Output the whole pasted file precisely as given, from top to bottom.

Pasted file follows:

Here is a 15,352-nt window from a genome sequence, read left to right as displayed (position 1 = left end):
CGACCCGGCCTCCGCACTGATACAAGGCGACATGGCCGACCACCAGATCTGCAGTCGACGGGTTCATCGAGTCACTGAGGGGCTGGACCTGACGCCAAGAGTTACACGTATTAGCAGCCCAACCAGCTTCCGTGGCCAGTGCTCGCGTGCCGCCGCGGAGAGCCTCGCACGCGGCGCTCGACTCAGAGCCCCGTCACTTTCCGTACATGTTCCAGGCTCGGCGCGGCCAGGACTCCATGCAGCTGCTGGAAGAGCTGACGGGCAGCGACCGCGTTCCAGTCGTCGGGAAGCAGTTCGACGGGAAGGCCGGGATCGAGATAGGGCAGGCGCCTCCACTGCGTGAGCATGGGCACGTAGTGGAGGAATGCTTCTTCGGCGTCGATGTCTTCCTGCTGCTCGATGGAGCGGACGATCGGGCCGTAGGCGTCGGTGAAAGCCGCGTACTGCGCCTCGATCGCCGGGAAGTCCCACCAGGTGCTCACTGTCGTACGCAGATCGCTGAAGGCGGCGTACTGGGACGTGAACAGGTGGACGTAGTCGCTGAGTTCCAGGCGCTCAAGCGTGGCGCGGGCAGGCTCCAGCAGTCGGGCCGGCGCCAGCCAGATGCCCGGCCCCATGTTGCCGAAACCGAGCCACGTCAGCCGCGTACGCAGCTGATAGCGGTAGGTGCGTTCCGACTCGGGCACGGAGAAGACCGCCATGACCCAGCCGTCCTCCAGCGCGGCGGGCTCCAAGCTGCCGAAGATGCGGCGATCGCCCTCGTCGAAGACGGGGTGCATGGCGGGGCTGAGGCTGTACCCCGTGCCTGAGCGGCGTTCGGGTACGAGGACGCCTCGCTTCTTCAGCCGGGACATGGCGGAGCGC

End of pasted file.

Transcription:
Here is a 15,352-nt window from a genome sequence, read left to right as displayed (position 1 = left end):
CGACCCGGCCTCCGCACTGATACAAGGCGACATGGCCGACCACCAGATCTGCAGTCGACGGGTTCATCGAGTCACTGAGGGGCTGGACCTGACGCCAAGAGTTACACGTATTAGCAGCCCAACCAGCTTCCGTGGCCAGTGCTCGCGTGCCGCCGCGGAGAGCCTCGCACGCGGCGCTCGACTCAGAGCCCCGTCACTTTCCGTACATGTTCCAGGCTCGGCGCGGCCAGGACTCCATGCAGCTGCTGGAAGAGCTGACGGGCAGCGACCGCGTTCCAGTCGTCGGGAAGCAGTTCGACGGGAAGGCCGGGATCGAGATAGGGCAGGCGCCTCCACTGCGTGAGCATGGGCACGTAGTGGAGGAATGCTTCTTCGGCGTCGATGTCTTCCTGCTGCTCGATGGAGCGGACGATCGGGCCGTAGGCGTCGGTGAAAGCCGCGTACTGCGCCTCGATCGCCGGGAAGTCCCACCAGGTGCTCACTGTCGTACGCAGATCGCTGAAGGCGGCGTACTGGGACGTGAACAGGTGGACGTAGTCGCTGAGTTCCAGGCGCTCAAGCGTGGCGCGGGCAGGCTCCAGCAGTCGGGCCGGCGCCAGCCAGATGCCCGGCCCCATGTTGCCGAAACCGAGCCACGTCAGCCGCGTACGCAGCTGATAGCGGTAGGTGCGTTCCGACTCGGGCACGGAGAAGACCGCCATGACCCAGCCGTCCTCCAGCGCGGCGGGCTCCAAGCTGCCGAAGATGCGGCGATCGCCCTCGTCGAAGACGGGGTGCATGGCGGGGCTGAGGCTGTACCCCGTGCCTGAGCGGCGTTCGGGTACGAGGACGCCTCGCTTCTTCAGCCGGGACATGGCGGAGCGC